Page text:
The British Policy of Divide and Rule in Burma, Malaya and India
II. British Burma:
In British Burma, the same policy was introduced with the help of ‘pseudo-anthropological’ tools such as the colonial census and population reports. After three successive wars against the Burmese kingdom in 1824-26, 1852-53 and 1884-85, the British attempted to break the Burman hold on Burmese politics and society by deliberately employing the ethnic minorities and hill tribes in specific sectors of the plural colonial economy. Groups like the Karens were singled out for missionary conversion and recruitment into the colonial police force (such as the Karen Rifles brigade), thereby immediately setting the different ethnic groupings against each other.
Other migrant races were brought in to man the colonial economy as well as the colonial police force. Sikh troops from India were used to curtail indigenous revolts, as in the case of British Malaya. As in the case of Malaya, the British also introduced a policy of ‘protecting’ the rights of the indigenous Burmans when it became obvious that they had been marginalised in the colonial economy that was set up. This involved the employment of Burmans into the civil service apparatus, but it effectively kept them out of other areas such as the economy.
The result was a deepening of ethnic and racial differences and the creation of even more resentment between the communities, which the British used to their advantage. As a consequence of this, Burma experienced a series of ethnic conflicts which intensified during the process of nationalist struggle. The postcolonial regime has also tried to deal with the enduring problem of racial and ethnic animosity for several decades, but most of their policies have failed due to their own Burman-centric approach.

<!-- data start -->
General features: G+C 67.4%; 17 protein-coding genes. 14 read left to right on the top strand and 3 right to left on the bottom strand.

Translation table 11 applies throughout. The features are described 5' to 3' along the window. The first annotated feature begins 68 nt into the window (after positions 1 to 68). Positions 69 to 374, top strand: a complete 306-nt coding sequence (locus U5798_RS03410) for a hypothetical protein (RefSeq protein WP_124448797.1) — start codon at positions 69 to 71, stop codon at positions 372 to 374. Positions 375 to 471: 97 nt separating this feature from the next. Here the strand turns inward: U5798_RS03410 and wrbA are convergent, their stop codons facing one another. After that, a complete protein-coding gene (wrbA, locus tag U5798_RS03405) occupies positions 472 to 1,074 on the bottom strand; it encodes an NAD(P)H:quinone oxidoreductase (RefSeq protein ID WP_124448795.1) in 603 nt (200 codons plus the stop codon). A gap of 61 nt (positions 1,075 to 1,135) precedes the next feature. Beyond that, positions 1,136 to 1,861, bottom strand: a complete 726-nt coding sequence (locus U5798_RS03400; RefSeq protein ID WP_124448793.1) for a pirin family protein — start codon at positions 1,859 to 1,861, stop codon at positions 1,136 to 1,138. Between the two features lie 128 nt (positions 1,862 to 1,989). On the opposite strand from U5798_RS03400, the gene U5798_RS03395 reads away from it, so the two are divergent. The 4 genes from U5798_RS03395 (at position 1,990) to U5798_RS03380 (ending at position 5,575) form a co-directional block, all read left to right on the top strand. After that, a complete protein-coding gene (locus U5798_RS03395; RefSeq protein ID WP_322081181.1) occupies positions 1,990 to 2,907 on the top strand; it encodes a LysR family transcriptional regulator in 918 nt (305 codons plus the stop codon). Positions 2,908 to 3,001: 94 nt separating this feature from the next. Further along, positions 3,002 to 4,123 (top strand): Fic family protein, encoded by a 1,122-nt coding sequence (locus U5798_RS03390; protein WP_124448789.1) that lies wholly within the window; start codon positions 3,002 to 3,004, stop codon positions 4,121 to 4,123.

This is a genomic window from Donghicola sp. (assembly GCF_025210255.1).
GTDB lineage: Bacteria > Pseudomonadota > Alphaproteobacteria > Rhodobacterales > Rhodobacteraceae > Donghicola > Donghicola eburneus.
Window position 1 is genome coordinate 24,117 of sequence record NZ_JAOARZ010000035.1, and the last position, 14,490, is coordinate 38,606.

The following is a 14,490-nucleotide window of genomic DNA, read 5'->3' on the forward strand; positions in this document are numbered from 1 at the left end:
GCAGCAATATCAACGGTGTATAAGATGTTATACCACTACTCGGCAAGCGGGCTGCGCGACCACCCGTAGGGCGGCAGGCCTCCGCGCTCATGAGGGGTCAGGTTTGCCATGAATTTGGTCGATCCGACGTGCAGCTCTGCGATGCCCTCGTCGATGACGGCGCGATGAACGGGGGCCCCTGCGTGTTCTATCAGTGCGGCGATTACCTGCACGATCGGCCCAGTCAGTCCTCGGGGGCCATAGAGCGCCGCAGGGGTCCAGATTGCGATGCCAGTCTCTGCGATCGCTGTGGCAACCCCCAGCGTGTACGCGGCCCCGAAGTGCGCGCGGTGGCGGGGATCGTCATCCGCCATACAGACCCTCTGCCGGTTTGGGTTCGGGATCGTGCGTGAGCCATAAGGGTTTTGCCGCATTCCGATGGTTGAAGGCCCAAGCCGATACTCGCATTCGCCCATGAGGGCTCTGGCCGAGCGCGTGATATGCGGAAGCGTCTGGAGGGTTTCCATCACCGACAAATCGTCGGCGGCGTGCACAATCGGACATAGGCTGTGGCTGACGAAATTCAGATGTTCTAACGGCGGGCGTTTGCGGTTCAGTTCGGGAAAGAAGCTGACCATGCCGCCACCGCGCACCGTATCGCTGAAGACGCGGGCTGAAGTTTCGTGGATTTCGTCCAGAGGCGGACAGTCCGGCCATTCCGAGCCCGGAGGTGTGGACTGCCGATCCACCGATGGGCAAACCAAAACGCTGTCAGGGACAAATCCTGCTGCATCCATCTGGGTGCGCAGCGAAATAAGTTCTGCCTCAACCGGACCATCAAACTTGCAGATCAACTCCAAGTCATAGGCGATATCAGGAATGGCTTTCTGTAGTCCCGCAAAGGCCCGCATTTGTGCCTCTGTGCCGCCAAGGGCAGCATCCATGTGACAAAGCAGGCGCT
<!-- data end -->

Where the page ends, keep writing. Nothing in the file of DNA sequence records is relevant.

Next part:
In conclusion, it could be said that the British policy of divide and rule in Malaya was not unique. It was a standard policy that Britain was employing in all of its colonies in Asia as well as Africa, and its motivation was primarily based on realpolitik considerations that placed the economic and political needs of the colonial government before all else.
The British Policy of Divide and Rule: Some comparisons with British India and Burma.
The British policy of ‘divide and rule’ was not exclusive to Malaya alone, nor was it a practice carried out by Britain exclusively. It was a general policy adopted by most Western imperial powers which achieved its most rationalised and systematic form by the middle of the nineteenth century and it was carried out in most of their colonies in Asia and Africa until the middle of the twentieth century. ‘Divide and rule’ was generally responsible for sowing the seeds of racial, religious and ethnic discord and mistrust which led to many instances of inter-racial and inter-religious conflict. This in turn helped justify the presence of the colonial powers in the colonies as a foreign policing agent which kept the unstable situation in check by keeping the different groupings forcibly apart. Most of these colonies remain fragmented thanks to these policies which were not reversed or corrected during the hasty process of decolonisation in the 1940’s-60’s.